Human Rights Watch. (2011, June 16). ILO: New Landmark Treaty to Protect Domestic Workers. Human Rights Watch. Retrieved December 15, 2011, from  http://www.hrw.org/news/2011/06/16/ilo-new-landmark-treaty-protect-domestic-workers 

ILO-1. (2011). Convention No. 189 Decent work for domestic workers. International Labour Office. Retrieved from http://www.ilo.org/wcmsp5/groups/public/-ed_protect/-protrav/-travail/documents/publication/wcms_161104.pdf
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Isolation African-American Civil Rights Historically

Words: 2517 Length: 8 Pages Document Type: Research Paper Paper #: 37834676

Board of Education of Topeka. This case represented a watershed for Civil ights and helped to signal an end to segregation because it determined that "separate educational facilities are inherently unequal" (Warren, 1954). It is essential to note that federal support on this particular issue was only earned after African-Americans decided to use the legislative system to their advantage by taking the segregationist school system of Topeka, Kansas to task. This particular court case was a class action lawsuit filed on behalf of 13 parents whose children were enrolled in the city's school system. This action was highly influential in the African-American struggle for civil rights and to end discrimination because it demonstrated that they had learned the most effective means of fighting this systemic oppression -- by utilizing the system itself, in this instance, the legislative system that ran the country.

By doing so, African-Americans helped to end the…… [Read More]

References

Du Bois, W.E.B. DuBois, W.E.B. 1903. "The Talented Tenth." Pp. 31-75 in the Negro Problem: A Series of Articles by Representative American Negroes of to-Day. Contributions by Booker T. Washington, Principal of Tuskegee Institute, W.E. Burghardt DuBois, Paul Laurence Dunbar, Charles W. Chesnutt, and others. (NY: James Pott & Co., 1903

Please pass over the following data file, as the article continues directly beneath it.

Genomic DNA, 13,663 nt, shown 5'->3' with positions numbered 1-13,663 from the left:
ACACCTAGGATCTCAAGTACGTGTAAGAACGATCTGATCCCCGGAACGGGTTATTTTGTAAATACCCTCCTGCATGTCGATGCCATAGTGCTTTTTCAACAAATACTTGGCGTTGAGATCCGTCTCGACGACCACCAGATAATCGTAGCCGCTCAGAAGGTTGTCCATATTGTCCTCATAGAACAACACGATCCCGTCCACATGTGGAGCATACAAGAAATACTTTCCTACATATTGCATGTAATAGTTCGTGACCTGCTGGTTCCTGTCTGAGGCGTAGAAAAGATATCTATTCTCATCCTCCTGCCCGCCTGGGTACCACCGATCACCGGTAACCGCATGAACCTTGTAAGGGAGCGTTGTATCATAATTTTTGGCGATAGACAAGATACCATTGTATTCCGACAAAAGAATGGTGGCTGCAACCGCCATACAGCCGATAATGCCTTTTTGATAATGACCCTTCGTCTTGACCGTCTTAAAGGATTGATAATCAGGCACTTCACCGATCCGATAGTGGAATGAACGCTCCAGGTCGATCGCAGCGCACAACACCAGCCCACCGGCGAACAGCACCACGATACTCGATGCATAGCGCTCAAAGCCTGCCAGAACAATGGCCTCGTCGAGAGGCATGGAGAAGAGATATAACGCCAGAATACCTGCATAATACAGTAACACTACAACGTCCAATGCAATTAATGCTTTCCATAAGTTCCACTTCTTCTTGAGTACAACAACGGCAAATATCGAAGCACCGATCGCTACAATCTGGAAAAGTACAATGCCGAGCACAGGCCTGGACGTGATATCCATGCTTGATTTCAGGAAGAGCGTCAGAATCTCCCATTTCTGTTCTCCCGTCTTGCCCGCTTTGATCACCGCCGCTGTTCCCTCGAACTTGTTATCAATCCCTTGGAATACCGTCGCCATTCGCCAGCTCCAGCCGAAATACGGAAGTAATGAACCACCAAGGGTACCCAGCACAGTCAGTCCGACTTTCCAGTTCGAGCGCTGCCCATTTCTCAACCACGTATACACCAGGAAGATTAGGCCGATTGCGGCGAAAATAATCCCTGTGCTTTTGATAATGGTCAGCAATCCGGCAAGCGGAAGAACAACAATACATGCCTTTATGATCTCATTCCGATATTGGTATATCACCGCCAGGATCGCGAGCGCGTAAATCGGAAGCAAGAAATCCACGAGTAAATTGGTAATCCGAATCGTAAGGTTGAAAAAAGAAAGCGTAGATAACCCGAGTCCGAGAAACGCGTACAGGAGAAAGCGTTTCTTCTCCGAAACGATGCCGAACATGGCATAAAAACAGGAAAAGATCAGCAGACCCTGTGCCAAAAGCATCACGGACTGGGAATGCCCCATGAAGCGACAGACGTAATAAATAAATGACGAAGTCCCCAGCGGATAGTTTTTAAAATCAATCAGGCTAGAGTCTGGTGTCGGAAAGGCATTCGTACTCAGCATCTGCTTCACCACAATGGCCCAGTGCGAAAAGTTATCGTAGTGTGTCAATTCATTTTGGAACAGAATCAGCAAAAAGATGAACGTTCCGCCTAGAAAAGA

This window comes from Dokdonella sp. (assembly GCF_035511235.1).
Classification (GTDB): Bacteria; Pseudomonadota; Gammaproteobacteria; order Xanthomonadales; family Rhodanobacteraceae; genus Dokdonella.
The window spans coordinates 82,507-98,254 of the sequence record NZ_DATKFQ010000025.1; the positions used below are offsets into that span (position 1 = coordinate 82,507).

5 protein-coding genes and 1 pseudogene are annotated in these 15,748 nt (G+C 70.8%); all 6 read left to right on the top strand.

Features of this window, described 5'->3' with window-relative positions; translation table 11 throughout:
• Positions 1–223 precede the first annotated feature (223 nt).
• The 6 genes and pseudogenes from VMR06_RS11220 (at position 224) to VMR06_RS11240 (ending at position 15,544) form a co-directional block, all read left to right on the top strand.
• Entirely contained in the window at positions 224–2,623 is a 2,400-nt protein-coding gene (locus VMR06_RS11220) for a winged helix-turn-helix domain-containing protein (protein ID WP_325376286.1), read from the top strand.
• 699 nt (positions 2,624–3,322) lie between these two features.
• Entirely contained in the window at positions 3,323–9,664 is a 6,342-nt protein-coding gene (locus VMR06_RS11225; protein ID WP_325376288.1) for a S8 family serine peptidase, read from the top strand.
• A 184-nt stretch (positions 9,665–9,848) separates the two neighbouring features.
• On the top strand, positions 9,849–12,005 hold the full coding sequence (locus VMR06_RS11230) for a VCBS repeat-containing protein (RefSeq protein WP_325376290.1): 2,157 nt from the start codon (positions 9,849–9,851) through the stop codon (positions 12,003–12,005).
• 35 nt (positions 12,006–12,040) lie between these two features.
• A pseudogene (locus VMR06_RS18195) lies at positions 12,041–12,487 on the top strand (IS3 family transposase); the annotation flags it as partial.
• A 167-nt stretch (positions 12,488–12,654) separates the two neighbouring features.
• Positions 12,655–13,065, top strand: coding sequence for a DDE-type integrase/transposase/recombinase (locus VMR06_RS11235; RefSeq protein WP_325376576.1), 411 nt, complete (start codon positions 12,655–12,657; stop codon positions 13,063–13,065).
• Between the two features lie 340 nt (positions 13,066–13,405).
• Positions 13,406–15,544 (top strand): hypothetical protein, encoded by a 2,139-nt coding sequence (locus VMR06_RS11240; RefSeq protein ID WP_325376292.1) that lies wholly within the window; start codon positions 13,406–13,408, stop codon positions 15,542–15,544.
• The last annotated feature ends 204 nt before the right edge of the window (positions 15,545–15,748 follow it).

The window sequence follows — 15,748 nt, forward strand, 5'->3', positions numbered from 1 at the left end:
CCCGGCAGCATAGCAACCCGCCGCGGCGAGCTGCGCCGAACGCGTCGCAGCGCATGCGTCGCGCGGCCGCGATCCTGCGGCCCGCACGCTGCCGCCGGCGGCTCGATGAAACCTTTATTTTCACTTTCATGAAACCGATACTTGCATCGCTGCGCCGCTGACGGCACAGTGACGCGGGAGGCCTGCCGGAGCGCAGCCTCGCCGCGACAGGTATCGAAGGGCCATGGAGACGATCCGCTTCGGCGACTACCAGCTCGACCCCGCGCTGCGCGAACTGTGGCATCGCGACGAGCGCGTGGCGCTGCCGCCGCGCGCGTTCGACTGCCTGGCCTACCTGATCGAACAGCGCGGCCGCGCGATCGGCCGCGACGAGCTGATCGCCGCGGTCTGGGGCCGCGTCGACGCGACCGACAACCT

Lincoln, a. "13th amendment to the U.S. constitution: abolition of slavery." Ourdocuments.gov. Retrieved from  http://www.ourdocuments.gov/doc.php?flash=true&doc=40 

Mack, K.W. (1999). "Law, Society, Identity and the Making of the Jim Crow South: Travel and Segregation on Tennessee Railroads, 1875-1905.," 24 L. & Soc. Inquiry 377 .  http://dash.harvard.edu/bitstream/handle/1/2790089/Law%2c%20Society%2c%20Identity%20and%20the%20Making%20of%20the%20Jim%20Crow%20South.pdf?sequence=2 

Maidment, R.A. (1973). "Plessy v. Fergueson re-examined." Journal of American Studies. 7 (2): 125-132.
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Women's Rights Cases for Gender

Words: 4162 Length: 15 Pages Document Type: Thesis Paper #: 90558822

The United States Supreme Court ruled in favor of Illinois and argued that the Fourteenth Amendment was designed to protect against race discrimination only…" Gibson, 2007, Background to Muller v. Oregon section ¶ 1). The Court ruled that the Fourteenth Amendment did not include the protection of women's rights.